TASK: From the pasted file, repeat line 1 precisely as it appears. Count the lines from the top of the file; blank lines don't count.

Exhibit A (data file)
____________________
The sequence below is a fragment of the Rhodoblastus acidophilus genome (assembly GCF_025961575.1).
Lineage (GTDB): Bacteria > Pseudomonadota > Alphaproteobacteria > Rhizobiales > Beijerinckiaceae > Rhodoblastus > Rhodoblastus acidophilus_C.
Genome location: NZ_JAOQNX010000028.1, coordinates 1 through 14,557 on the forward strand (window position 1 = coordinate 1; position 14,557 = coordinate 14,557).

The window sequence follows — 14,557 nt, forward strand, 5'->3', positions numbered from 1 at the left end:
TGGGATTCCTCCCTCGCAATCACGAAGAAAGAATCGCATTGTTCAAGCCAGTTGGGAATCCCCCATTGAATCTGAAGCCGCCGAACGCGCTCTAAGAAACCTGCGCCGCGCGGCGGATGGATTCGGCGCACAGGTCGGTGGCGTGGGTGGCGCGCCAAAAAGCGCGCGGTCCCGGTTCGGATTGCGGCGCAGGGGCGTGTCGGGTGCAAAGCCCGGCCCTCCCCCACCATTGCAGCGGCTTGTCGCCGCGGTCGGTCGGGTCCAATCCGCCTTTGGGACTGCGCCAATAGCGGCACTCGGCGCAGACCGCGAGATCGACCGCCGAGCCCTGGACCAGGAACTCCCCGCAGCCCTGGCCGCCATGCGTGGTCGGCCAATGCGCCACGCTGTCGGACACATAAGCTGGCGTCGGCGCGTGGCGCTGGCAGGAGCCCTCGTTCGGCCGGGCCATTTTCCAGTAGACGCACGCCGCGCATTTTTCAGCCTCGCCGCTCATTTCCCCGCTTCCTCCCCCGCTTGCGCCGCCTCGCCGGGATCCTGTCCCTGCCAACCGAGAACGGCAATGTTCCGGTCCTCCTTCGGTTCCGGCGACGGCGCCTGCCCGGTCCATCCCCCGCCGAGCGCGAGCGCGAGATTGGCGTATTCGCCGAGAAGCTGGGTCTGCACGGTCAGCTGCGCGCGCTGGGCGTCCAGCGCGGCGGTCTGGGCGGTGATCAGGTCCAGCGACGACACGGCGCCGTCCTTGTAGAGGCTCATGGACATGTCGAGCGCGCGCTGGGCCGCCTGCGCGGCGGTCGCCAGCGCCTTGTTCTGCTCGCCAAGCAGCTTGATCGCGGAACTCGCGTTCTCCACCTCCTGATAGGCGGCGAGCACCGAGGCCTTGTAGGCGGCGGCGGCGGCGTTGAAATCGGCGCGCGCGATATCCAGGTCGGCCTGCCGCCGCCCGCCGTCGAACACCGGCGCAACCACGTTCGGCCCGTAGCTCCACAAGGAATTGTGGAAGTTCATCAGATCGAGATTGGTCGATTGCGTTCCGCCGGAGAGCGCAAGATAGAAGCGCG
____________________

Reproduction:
The sequence below is a fragment of the Rhodoblastus acidophilus genome (assembly GCF_025961575.1).